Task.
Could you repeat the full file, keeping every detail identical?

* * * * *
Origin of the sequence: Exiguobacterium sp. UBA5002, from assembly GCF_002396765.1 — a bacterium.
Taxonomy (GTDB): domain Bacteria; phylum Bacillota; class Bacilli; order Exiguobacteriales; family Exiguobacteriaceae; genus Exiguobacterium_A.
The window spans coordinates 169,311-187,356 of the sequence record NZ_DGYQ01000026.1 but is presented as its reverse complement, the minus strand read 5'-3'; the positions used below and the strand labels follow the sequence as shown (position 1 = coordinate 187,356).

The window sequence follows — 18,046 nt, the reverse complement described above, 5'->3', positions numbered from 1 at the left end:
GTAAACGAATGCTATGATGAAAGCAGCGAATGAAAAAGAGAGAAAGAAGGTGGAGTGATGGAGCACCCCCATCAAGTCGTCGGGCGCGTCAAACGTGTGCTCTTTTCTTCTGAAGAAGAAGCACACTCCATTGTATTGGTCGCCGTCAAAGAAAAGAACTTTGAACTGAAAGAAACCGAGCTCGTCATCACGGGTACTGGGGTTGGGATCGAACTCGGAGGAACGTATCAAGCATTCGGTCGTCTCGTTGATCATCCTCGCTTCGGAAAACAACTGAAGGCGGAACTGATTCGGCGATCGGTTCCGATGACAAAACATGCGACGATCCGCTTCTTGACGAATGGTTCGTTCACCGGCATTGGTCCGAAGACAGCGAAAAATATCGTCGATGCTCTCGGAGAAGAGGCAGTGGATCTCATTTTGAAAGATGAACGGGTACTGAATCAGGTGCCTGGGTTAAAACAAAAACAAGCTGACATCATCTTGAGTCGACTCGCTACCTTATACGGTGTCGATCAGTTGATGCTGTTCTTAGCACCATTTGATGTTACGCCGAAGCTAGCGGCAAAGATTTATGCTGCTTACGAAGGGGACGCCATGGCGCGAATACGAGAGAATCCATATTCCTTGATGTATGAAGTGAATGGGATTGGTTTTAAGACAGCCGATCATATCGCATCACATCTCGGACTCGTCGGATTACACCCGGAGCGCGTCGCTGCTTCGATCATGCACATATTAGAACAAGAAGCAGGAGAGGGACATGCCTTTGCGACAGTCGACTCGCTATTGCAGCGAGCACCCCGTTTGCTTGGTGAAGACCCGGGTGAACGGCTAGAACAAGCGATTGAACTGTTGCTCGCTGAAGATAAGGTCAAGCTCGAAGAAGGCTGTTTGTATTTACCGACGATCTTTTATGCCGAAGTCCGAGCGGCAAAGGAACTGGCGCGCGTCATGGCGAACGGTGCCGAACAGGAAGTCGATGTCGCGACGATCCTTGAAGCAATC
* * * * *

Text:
Origin of the sequence: Exiguobacterium sp. UBA5002, from assembly GCF_002396765.1 — a bacterium.
Taxonomy (GTDB): domain Bacteria; phylum Bacillota; class Bacilli; order Exiguobacteriales; family Exiguobacteriaceae; genus Exiguobacterium_A.
The window spans coordinates 169,311-187,356 of the sequence record NZ_DGYQ01000026.1 but is presented as its reverse complement, the minus strand read 5'-3'; the positions used below and the strand labels follow the sequence as shown (position 1 = coordinate 187,356).

The window sequence follows — 18,046 nt, the reverse complement described above, 5'->3', positions numbered from 1 at the left end:
GTAAACGAATGCTATGATGAAAGCAGCGAATGAAAAAGAGAGAAAGAAGGTGGAGTGATGGAGCACCCCCATCAAGTCGTCGGGCGCGTCAAACGTGTGCTCTTTTCTTCTGAAGAAGAAGCACACTCCATTGTATTGGTCGCCGTCAAAGAAAAGAACTTTGAACTGAAAGAAACCGAGCTCGTCATCACGGGTACTGGGGTTGGGATCGAACTCGGAGGAACGTATCAAGCATTCGGTCGTCTCGTTGATCATCCTCGCTTCGGAAAACAACTGAAGGCGGAACTGATTCGGCGATCGGTTCCGATGACAAAACATGCGACGATCCGCTTCTTGACGAATGGTTCGTTCACCGGCATTGGTCCGAAGACAGCGAAAAATATCGTCGATGCTCTCGGAGAAGAGGCAGTGGATCTCATTTTGAAAGATGAACGGGTACTGAATCAGGTGCCTGGGTTAAAACAAAAACAAGCTGACATCATCTTGAGTCGACTCGCTACCTTATACGGTGTCGATCAGTTGATGCTGTTCTTAGCACCATTTGATGTTACGCCGAAGCTAGCGGCAAAGATTTATGCTGCTTACGAAGGGGACGCCATGGCGCGAATACGAGAGAATCCATATTCCTTGATGTATGAAGTGAATGGGATTGGTTTTAAGACAGCCGATCATATCGCATCACATCTCGGACTCGTCGGATTACACCCGGAGCGCGTCGCTGCTTCGATCATGCACATATTAGAACAAGAAGCAGGAGAGGGACATGCCTTTGCGACAGTCGACTCGCTATTGCAGCGAGCACCCCGTTTGCTTGGTGAAGACCCGGGTGAACGGCTAGAACAAGCGATTGAACTGTTGCTCGCTGAAGATAAGGTCAAGCTCGAAGAAGGCTGTTTGTATTTACCGACGATCTTTTATGCCGAAGTCCGAGCGGCAAAGGAACTGGCGCGCGTCATGGCGAACGGTGCCGAACAGGAAGTCGATGTCGCGACGATCCTTGAAGCAATC